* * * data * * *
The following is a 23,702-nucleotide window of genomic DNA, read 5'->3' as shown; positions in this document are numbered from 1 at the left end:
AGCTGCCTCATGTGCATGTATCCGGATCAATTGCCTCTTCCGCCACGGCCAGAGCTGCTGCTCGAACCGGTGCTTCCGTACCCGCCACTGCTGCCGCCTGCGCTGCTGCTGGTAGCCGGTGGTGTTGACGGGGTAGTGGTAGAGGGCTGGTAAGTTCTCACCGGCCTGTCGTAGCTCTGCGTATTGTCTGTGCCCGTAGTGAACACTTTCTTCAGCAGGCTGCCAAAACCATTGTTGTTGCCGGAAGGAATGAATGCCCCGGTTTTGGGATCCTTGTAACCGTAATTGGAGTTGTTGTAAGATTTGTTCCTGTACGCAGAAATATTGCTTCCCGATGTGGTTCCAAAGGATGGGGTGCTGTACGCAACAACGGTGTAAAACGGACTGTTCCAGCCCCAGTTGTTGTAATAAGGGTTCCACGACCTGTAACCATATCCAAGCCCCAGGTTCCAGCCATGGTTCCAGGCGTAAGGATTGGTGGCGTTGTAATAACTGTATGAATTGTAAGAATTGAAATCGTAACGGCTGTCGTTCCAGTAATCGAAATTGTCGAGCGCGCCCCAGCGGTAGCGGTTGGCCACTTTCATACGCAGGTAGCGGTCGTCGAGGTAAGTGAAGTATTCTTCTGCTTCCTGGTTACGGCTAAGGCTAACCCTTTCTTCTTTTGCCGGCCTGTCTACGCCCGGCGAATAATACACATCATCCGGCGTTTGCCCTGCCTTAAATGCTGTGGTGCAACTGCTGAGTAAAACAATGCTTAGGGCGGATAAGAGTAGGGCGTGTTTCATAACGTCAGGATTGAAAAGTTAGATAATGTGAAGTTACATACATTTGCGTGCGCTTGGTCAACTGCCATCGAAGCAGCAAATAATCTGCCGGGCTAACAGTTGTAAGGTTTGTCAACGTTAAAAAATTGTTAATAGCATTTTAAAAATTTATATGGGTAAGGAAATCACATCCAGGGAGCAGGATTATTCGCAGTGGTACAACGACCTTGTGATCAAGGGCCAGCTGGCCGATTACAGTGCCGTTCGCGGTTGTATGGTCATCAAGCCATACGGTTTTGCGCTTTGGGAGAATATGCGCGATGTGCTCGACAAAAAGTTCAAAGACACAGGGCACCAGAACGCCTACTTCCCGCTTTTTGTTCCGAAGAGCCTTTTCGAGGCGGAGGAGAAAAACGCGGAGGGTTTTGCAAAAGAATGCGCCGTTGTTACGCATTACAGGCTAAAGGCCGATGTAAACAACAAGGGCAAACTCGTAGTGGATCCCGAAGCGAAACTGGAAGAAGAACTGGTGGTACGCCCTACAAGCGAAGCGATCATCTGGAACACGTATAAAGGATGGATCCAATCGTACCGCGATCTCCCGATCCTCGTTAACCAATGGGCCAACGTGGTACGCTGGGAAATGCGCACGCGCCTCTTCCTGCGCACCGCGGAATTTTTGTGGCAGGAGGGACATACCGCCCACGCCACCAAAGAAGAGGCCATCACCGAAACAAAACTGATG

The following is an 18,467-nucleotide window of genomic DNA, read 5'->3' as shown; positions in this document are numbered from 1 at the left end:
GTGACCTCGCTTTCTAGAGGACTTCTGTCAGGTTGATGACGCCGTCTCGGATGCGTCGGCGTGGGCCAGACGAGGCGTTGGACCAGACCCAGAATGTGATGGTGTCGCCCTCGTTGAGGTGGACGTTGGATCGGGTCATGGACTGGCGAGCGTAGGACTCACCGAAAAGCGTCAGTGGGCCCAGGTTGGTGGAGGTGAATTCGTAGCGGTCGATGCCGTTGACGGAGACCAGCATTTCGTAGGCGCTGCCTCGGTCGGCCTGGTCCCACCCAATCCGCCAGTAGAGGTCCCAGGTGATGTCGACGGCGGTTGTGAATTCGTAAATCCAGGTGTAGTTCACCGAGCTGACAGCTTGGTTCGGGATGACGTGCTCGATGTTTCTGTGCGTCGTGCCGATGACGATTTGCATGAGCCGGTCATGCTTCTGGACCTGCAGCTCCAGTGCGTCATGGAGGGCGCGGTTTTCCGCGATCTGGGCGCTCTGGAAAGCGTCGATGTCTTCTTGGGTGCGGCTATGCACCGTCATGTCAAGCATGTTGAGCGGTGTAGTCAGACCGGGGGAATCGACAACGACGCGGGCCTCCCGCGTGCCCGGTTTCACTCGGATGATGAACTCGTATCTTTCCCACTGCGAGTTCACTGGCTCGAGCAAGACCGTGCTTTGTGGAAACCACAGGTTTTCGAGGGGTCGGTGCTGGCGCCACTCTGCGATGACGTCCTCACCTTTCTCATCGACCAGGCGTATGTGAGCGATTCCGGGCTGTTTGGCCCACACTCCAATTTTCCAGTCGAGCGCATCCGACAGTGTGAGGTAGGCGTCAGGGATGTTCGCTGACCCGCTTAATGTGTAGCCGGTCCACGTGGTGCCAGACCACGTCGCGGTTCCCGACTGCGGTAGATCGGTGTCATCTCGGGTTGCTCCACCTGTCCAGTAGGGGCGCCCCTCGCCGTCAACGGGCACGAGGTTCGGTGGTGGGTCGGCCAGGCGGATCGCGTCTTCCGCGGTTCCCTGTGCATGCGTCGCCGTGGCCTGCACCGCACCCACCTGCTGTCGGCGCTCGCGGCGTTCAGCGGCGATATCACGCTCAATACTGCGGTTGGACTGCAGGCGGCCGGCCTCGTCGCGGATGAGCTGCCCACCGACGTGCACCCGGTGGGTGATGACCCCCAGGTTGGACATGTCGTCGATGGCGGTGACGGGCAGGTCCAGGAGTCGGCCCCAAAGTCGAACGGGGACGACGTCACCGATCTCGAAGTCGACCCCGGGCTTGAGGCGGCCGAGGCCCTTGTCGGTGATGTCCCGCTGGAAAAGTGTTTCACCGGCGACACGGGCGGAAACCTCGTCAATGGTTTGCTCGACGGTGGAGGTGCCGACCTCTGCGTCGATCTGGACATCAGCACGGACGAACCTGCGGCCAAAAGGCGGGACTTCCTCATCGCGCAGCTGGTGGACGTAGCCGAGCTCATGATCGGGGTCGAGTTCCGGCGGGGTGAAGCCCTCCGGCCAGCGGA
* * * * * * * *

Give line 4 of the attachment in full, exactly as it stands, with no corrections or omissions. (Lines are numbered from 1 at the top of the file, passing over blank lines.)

GTGACCTCGCTTTCTAGAGGACTTCTGTCAGGTTGATGACGCCGTCTCGGATGCGTCGGCGTGGGCCAGACGAGGCGTTGGACCAGACCCAGAATGTGATGGTGTCGCCCTCGTTGAGGTGGACGTTGGATCGGGTCATGGACTGGCGAGCGTAGGACTCACCGAAAAGCGTCAGTGGGCCCAGGTTGGTGGAGGTGAATTCGTAGCGGTCGATGCCGTTGACGGAGACCAGCATTTCGTAGGCGCTGCCTCGGTCGGCCTGGTCCCACCCAATCCGCCAGTAGAGGTCCCAGGTGATGTCGACGGCGGTTGTGAATTCGTAAATCCAGGTGTAGTTCACCGAGCTGACAGCTTGGTTCGGGATGACGTGCTCGATGTTTCTGTGCGTCGTGCCGATGACGATTTGCATGAGCCGGTCATGCTTCTGGACCTGCAGCTCCAGTGCGTCATGGAGGGCGCGGTTTTCCGCGATCTGGGCGCTCTGGAAAGCGTCGATGTCTTCTTGGGTGCGGCTATGCACCGTCATGTCAAGCATGTTGAGCGGTGTAGTCAGACCGGGGGAATCGACAACGACGCGGGCCTCCCGCGTGCCCGGTTTCACTCGGATGATGAACTCGTATCTTTCCCACTGCGAGTTCACTGGCTCGAGCAAGACCGTGCTTTGTGGAAACCACAGGTTTTCGAGGGGTCGGTGCTGGCGCCACTCTGCGATGACGTCCTCACCTTTCTCATCGACCAGGCGTATGTGAGCGATTCCGGGCTGTTTGGCCCACACTCCAATTTTCCAGTCGAGCGCATCCGACAGTGTGAGGTAGGCGTCAGGGATGTTCGCTGACCCGCTTAATGTGTAGCCGGTCCACGTGGTGCCAGACCACGTCGCGGTTCCCGACTGCGGTAGATCGGTGTCATCTCGGGTTGCTCCACCTGTCCAGTAGGGGCGCCCCTCGCCGTCAACGGGCACGAGGTTCGGTGGTGGGTCGGCCAGGCGGATCGCGTCTTCCGCGGTTCCCTGTGCATGCGTCGCCGTGGCCTGCACCGCACCCACCTGCTGTCGGCGCTCGCGGCGTTCAGCGGCGATATCACGCTCAATACTGCGGTTGGACTGCAGGCGGCCGGCCTCGTCGCGGATGAGCTGCCCACCGACGTGCACCCGGTGGGTGATGACCCCCAGGTTGGACATGTCGTCGATGGCGGTGACGGGCAGGTCCAGGAGTCGGCCCCAAAGTCGAACGGGGACGACGTCACCGATCTCGAAGTCGACCCCGGGCTTGAGGCGGCCGAGGCCCTTGTCGGTGATGTCCCGCTGGAAAAGTGTTTCACCGGCGACACGGGCGGAAACCTCGTCAATGGTTTGCTCGACGGTGGAGGTGCCGACCTCTGCGTCGATCTGGACATCAGCACGGACGAACCTGCGGCCAAAAGGCGGGACTTCCTCATCGCGCAGCTGGTGGACGTAGCCGAGCTCATGATCGGGGTCGAGTTCCGGCGGGGTGAAGCCCTCCGGCCAGCGGA